ROME — Speaking aboard a plane en route back to Italy from Poland, the Roman Catholic leader Jorge Bergoglio, also known as Pope Francis, defended the Islamic religion and said that it is “not fair” to equate Islam with violence.
Bergoglio had been asked by reporters why he doesn’t speak against Islam when decrying terrorism, such as with the recent killing of a priest in France.
“I don’t like to talk about Islamic violence because every day when I look at the papers I see violence here in Italy— someone killing his girlfriend, someone killing his mother-in-law. These are baptized Catholics,” he said. “If I talk about Islamic violence, then I also have to talk of Catholic violence.”
“Not all Muslims are violent, just like not all Catholics are violent,” Bergoglio stated. “It’s like a mixed fruit salad. There is a bit of everything. There are violent people in all religions.”
He pointed to the Book of James, which talks about the tongue being harmful, and said that “fundamentalists” kill people with their mouths.
“I believe that in pretty much every religion there is always a small group of fundamentalists,” Bergoglio opined. “When fundamentalism comes to kill, it can kill with the language—the Apostle James says this, not me—and even with a knife, no?”
He also suggested that the global focus on obtaining wealth is likewise a form of terror.
“I know it dangerous to say this, but terrorism grows when there is no other option, and when money is made and it, instead of the person, is put at the center of the world economy,” Bergoglio said. “When you place at the center of the world economy the ‘god of money,’ that’s terrorism against all humanity.”
He stated that it is “not fair to identify Islam with violence and terrorism.”
“It’s not fair, and it’s not true,” Bergoglio asserted.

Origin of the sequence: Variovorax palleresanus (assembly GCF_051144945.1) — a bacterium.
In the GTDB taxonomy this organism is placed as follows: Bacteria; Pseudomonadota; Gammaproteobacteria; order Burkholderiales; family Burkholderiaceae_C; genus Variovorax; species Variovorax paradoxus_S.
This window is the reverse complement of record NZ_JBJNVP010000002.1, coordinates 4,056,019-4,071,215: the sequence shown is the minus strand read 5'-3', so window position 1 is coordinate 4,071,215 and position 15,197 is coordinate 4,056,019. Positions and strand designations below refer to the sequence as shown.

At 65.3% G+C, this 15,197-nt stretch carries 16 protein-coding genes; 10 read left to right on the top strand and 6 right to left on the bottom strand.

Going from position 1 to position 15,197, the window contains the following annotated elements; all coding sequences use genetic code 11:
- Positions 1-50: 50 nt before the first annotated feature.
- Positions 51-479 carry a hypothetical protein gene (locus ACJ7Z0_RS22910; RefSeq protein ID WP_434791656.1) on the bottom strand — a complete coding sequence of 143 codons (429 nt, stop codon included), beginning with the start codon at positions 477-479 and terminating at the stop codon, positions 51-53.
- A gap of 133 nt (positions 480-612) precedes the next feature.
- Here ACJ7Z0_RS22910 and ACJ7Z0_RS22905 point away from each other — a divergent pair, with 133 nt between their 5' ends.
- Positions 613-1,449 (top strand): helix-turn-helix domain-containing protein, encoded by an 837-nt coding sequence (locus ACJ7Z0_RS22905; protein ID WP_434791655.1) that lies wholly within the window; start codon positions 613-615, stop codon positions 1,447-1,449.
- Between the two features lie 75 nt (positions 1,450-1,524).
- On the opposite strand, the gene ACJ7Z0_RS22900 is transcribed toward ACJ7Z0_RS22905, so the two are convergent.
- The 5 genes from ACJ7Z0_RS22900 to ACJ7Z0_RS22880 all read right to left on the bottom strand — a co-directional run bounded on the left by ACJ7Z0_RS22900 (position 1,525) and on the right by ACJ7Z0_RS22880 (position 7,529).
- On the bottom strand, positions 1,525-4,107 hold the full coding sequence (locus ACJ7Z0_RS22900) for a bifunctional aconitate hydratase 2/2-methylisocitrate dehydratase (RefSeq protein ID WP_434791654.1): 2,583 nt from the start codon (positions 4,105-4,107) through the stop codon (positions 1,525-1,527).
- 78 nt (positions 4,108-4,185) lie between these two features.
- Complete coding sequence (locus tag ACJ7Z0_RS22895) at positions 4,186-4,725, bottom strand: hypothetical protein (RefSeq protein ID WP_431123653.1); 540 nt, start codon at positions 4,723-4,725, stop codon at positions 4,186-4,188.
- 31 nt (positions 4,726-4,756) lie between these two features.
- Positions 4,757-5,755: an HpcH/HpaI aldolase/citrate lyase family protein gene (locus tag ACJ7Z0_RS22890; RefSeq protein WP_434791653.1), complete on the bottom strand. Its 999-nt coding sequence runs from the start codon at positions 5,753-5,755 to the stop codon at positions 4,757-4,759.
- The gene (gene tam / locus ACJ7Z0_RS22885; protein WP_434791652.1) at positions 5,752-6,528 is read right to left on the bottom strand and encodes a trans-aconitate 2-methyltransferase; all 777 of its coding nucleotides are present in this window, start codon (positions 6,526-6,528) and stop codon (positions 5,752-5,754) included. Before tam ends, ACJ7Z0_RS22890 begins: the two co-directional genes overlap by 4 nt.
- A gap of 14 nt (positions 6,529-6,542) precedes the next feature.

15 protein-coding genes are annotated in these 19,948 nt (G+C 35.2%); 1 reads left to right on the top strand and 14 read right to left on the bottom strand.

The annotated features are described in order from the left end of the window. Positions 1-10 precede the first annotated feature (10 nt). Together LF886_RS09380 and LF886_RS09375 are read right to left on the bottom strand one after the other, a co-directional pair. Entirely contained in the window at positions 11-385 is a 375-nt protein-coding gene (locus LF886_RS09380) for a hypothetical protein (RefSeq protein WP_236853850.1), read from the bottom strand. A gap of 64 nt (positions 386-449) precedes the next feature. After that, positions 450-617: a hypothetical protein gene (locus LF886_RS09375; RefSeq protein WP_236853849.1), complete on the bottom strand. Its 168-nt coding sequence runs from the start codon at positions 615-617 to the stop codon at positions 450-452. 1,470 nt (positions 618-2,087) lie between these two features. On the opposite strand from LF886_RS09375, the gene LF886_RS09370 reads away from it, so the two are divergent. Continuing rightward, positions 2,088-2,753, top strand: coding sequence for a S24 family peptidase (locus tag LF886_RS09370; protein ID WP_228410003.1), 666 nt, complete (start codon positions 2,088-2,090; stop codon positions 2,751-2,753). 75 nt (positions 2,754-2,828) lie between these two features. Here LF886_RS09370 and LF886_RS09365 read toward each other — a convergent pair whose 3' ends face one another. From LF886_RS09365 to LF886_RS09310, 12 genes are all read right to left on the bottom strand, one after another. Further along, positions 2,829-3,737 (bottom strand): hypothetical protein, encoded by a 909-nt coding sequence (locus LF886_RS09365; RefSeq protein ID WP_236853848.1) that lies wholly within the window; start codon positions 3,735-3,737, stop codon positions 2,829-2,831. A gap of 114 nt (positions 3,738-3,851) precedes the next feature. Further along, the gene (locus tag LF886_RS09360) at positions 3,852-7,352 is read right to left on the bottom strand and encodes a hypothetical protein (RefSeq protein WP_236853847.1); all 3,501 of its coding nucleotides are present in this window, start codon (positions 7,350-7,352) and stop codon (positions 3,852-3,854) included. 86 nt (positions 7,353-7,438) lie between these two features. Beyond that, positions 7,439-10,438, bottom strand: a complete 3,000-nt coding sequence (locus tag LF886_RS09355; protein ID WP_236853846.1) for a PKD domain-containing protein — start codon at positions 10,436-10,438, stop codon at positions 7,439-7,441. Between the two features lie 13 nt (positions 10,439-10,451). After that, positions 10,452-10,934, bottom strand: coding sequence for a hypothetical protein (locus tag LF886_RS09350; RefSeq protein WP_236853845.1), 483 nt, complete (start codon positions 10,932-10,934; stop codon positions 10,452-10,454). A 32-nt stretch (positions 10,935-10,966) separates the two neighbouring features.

Mike Gendron of Proclaiming the Gospel Ministries in Plano, Texas told Christian News Network that while Bergoglio’s comments were partially true, he also discarded fact as well.
“The pope’s implication that not all Islam should be characterized as terrorists may be somewhat true. However, nearly all terrorist activity in the last 20 years has been carried out exclusively by Muslims,” he said. “This is not anyone’s opinion; this is a verifiable, indisputable, historical fact.”
Gendron found it odd that Bergoglio deflected from Islamic violence and used Scripture to state that “fundamentalists” commit terror with their tongues.
“For the pope to equate the horrendous terrorist activity of Islam to killing ‘with the language’ from James’ epistle is preposterous,” he opined. “How can beheading someone with a knife or burning people to death or destroying 3,000 lives in the World Trade Center be compared to insults and slander?”
Gendron said that when Bergoglio noted that he would have to speak of Catholic violence if he points to Islamic violence—he should do just that, to acknowledge the violent history of Roman Catholics against Protestants and unbelievers.
“Personally, I wish the pope would speak of the Roman Catholic Church’s history of violence,” he stated. “His Church tortured, mutilated, murdered and destroyed millions of people who would not bow their knee to Catholic popes during the dark ages and the Inquisition. The wickedness perpetrated against humanity by the pope’s religion is beyond comprehension.”
“Clearly, the pope’s remarks can be attributed to his desire to unite all religions under the power and authority of the papacy,” Gendron said. “By his flattering speech he continues to build bridges to Islam. His ultimate goal is to rebuild the religious tower of Babel.”